Saturday, September 25, 2004

Day 8 | Week 2 | A Speyside Wildlife holiday.

After breakfast we have an hour to finishing packing and then get the bus up country to Mount Todden to look for two Lapland Buntings seen there yesterday. Although no sign, the farm fields are far from empty with quite a few Meadow Pipits kicking around and the nearby pines are alive with the calls of Goldcrests. Is it all happening too late?

St Mary’s Harbour

We take the coastal path southwards searching for the buntings. As we round a headland I shout ‘Monarch butterfly’ and point to a large, flappy, orange, black and white insect tearing past. Unfortunately no one else got on to it. Damn!

We follow the path over Porth Hellick Down (still no sign of buntings) where a Skylark flies over calling (trip tick and quite scarce on Scilly), and on to Porth Hellick pool. In front of the hide two moulting juvenile Dunlin are probing at the soft mud and a Green Sandpiper bobs around to our right. A Greenshank is asleep on the other side of the pool. The Dunlin fly across to the far side and are joined by a third, smaller wader. It’s a Little Stint and our second trip tick of the day!

We head on across Giant’s Castle and over the edge of the runway. Two Snow Buntings were reported from here earlier, but we and other birds can’t find them now. Dipped again! We find a sheltered spot for lunch overlooking the sea with a Grey Seal bobbing away beneath us.

We pass through the hides at Lower Moors. The pool smells disgusting so we don’t linger and with rain in the air make our way up Porthloo to say our goodbye to Juliet’s Garden – our fave place on the whole islands! Several cups of tea and stick cakes later, we make our way back in to town, collect our things from the guesthouse and head for the quay for our 4.30pm sailing back to Penzance.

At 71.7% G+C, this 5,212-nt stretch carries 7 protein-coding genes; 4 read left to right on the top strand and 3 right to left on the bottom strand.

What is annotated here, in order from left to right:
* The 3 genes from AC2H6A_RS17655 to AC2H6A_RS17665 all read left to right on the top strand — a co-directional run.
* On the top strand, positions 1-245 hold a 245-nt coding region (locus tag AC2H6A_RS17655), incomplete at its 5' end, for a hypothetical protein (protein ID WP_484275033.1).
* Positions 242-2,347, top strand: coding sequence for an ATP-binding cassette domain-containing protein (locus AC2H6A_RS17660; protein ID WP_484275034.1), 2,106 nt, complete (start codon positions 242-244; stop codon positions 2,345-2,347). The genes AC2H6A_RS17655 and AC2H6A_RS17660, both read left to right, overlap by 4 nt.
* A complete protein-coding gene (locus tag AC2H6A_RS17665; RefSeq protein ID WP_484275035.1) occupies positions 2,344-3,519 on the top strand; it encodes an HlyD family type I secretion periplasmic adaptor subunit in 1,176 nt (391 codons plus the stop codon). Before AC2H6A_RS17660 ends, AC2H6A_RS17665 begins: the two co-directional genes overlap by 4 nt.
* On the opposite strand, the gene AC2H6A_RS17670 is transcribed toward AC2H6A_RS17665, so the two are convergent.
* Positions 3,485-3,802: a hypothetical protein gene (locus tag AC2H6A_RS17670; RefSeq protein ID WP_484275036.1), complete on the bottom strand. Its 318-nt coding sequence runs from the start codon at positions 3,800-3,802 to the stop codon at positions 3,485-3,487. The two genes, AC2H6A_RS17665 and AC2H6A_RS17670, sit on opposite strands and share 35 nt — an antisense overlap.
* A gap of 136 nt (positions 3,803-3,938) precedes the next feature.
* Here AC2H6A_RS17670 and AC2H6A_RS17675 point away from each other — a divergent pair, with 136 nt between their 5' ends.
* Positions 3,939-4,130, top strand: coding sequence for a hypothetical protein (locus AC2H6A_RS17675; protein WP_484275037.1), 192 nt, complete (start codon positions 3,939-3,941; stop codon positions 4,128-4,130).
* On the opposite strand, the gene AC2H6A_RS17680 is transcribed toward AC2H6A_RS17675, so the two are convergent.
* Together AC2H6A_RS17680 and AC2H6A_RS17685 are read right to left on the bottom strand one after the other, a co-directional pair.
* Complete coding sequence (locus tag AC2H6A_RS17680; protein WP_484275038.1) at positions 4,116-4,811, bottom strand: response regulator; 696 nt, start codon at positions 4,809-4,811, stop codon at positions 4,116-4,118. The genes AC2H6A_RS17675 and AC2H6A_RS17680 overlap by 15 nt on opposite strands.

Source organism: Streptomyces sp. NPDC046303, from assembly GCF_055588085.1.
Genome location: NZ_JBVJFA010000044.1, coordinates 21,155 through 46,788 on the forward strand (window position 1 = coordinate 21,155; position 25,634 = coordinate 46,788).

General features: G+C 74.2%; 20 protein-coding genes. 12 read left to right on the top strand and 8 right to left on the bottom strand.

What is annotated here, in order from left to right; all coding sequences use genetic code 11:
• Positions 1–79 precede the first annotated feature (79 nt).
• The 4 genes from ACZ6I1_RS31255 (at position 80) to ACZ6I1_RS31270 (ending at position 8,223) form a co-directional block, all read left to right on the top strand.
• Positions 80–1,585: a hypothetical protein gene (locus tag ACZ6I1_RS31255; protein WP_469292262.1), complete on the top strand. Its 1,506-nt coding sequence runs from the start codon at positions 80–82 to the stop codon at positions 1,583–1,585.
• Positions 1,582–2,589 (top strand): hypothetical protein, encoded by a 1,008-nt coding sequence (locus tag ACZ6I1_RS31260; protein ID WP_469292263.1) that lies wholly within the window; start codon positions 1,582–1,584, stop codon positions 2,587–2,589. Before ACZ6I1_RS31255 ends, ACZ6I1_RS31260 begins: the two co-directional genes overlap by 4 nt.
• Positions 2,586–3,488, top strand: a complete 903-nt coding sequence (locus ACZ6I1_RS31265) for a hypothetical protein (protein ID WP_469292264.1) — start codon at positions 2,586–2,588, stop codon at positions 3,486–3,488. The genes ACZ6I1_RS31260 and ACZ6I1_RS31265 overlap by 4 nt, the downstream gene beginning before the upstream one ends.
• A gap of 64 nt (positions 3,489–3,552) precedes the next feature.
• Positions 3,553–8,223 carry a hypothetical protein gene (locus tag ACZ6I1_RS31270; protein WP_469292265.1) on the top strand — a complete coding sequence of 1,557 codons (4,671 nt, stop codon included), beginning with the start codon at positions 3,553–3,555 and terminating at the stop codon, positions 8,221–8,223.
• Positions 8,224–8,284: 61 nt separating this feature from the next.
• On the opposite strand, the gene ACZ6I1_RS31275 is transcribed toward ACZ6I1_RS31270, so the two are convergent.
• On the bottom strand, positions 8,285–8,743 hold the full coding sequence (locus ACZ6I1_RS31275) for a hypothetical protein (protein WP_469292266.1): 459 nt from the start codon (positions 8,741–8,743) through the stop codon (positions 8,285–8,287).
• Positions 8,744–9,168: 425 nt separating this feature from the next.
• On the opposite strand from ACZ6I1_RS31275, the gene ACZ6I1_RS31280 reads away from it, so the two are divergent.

The sea very calm, with hardly any wave action and little swell. The sun is shining over Scilly as we depart via Crow Sound between St Mary’s and St Martin’s. We get our second Lesser Black-backed Gull sighting of the week when a bird flaps over the back of the boat near Bar Point. At the Eastern Isles Steve points to what at first he thinks is the Buzzard sat up on the rocks. Wrong shape. It must be a juvvy Peregrine then. But its far too large isn’t it? And its too brown for a Peg. Its simply too distant to get any real detail on it, but I wonder whether it’s the escaped Lanner which has been seen recently on the islands (and this is confirmed on his return home when I email from one of the Scilly birders).

We continue towards the mainland, the wind coming from directly behind us so it feels like there isn’t any wind at all. We soon start to add a few new species to the trip list. Marilyn spies our first Fulmar sat on the water and I pick up a handful of Common Terns. Kittiwake is next up followed by two single Guillemots and a duo of Razorbills. Wow! We’ve added five species on the return sailing!

We had already done our roundup checklist the previous evening, with St Agnes taking island (place) of the trip, the Scillonian sea shanties on our way back from St Agnes as the magic moment, and the Buff-breasted Sandpipers as the bird(s) of the trip.

We dock at Penzance and meet Speyside friends Mary and Brian Chilcott who were on Shetland and Orkney with the four of us lat year and with whom Marilyn is staying overnight. We say our goodbyes with warm hugs and promises of seeing each other on future trips.

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